I did my best to explain a double play, and he did his best to take it in.
At a certain point he told me, “I think I begin to grasp the concept.”
Something good was happening, I did not know exactly what. But as we talked, and the game went on, I felt a warm wave of ease rise slowly in me until it sloshed. Without effort I was speaking better French than I had ever spoken in my life, smooth and fluid, in a conversational rhythm as natural as the sunshine, which was making emphatic statements about every object, every living thing it lit up. I looked around at the players in their game-dirty uniforms, at their enthusiastic parents, and the redheaded umpire with dark blue pads on his bulging belly. Two rows down from us, a woman with raven hair was so absorbed in the game that she had lost all consciousness of her beauty. You could observe it the way you observed a bird on a branch, exquisite and thoughtless. Unspoiled by awareness, the beauty was simply there. Next to me, the writer was soaking up the game.
I finished my popcorn and balled the empty bag. He was eating more slowly.
“I feel good,” I told him.
He nodded. “That’s the idea.”
“Not just good. I feel free. There is a kind of euphoria. Here. In the park. Do you feel it?”
“Poor Meursault,” he said. He picked a few kernels of popcorn from the bag, held them in the flat of his hand examining them but didn’t eat them. “He struggled so, carrying the burden of absence.”
“Yes, whereas you, well, you’ve had to struggle with the opposite difficulty, haven’t you.”
“You mean my father’s overwhelming presence.”
“All the things that, being there, he did not say. And all the things that he did say which you did not understand.”
“I tried. I spent my life trying.”
“Are you asking for credit?” The question was not hostile, it was merely curious. He was like a doctor making sure he correctly understood the patient’s symptoms before coming up with a diagnosis.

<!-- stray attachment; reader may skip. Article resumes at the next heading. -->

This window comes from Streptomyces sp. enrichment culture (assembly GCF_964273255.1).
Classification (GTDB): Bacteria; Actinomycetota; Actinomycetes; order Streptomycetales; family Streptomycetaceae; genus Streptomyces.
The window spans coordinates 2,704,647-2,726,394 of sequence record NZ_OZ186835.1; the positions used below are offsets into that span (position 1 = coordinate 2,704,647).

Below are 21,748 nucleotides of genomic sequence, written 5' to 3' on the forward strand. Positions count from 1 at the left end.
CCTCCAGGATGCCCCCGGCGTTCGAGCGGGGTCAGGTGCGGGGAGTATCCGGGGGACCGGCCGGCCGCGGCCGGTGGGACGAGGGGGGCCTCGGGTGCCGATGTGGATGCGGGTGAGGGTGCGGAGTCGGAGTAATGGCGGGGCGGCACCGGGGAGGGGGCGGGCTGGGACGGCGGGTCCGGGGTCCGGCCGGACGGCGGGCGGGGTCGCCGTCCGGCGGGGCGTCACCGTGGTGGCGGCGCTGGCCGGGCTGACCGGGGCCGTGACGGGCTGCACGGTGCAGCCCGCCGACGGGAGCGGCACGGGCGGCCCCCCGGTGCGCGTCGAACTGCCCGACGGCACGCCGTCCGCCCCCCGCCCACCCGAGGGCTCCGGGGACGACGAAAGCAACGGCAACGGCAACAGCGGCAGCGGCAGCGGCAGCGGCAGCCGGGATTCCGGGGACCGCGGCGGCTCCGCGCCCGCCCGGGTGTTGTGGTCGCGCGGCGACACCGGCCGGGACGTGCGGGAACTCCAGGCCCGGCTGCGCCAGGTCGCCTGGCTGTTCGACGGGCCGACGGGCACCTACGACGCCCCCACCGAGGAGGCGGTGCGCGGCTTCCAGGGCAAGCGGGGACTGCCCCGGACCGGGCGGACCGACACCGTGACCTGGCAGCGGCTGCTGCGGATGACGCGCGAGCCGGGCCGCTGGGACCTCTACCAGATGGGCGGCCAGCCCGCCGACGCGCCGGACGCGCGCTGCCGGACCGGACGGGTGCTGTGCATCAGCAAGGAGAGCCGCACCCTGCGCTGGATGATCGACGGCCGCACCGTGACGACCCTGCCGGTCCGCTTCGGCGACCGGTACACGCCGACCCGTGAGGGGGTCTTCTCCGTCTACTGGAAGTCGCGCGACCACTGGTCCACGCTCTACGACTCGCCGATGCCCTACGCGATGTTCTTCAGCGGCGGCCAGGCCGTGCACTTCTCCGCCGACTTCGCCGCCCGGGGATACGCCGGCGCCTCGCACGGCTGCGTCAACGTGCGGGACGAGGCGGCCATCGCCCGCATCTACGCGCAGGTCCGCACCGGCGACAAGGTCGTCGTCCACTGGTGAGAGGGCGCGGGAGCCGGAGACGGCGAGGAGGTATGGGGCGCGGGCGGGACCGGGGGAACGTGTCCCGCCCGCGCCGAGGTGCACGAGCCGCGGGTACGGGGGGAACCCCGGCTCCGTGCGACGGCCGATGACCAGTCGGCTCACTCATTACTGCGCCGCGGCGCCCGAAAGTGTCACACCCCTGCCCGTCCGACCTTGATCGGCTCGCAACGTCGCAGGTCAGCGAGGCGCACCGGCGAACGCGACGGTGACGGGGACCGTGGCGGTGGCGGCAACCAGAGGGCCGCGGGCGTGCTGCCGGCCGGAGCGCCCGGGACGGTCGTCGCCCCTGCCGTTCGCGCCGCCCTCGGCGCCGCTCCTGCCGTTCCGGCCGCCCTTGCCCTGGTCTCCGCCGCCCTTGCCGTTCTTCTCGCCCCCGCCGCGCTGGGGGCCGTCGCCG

“No. I don’t need credit,” I told him. “Not any more.”
Three pigeons were fretting the patchy grass beneath the bleachers. Kernel by kernel the writer dropped his popcorn there, and the birds ate it. It seemed to give him real pleasure, which in turn gave me pleasure. I was aware of a balance being established. As the euphoria around me in the park pressurized the lambent air, a corresponding feeling inside me pushed outward, creating a happy equilibrium whose object and purpose was me.
When he began feeling in his pockets I knew what was happening. It was time for him to go. Wanting a smoke and not finding his cigarettes was a graceful pretext to leave, and this time I had no Gitanes to offer him. I made it easy on him. I went along with the little pantomime, nodding but saying nothing when he excused himself for a moment. With all the generosity available – the park was practically dripping with it – it was not difficult to let him leave in the manner he obviously wanted to leave.
It was the bottom of the ninth inning and still a close game. Only one run separated the White Sox and the Tigers. Overhead, a cloud in the shape of a stout clown turned a lazy cartwheel, disintegrating as he tumbled. There was something fine about his heedless unbecoming, a disregard of consequences that was almost heroic, if you looked at in in a certain way.
There is nothing quite like the crack of a bat making hard contact with the ball. To everyone’s surprise, the White Sox pitcher connected for a solid single. The White Sox parents stood and cheered. I stood and cheered with them. When we sat down I recognized the figure in the distance walking away. There was a lilt in his step, going through the gates leading out of the park. There was no denying it, it was that kind of day.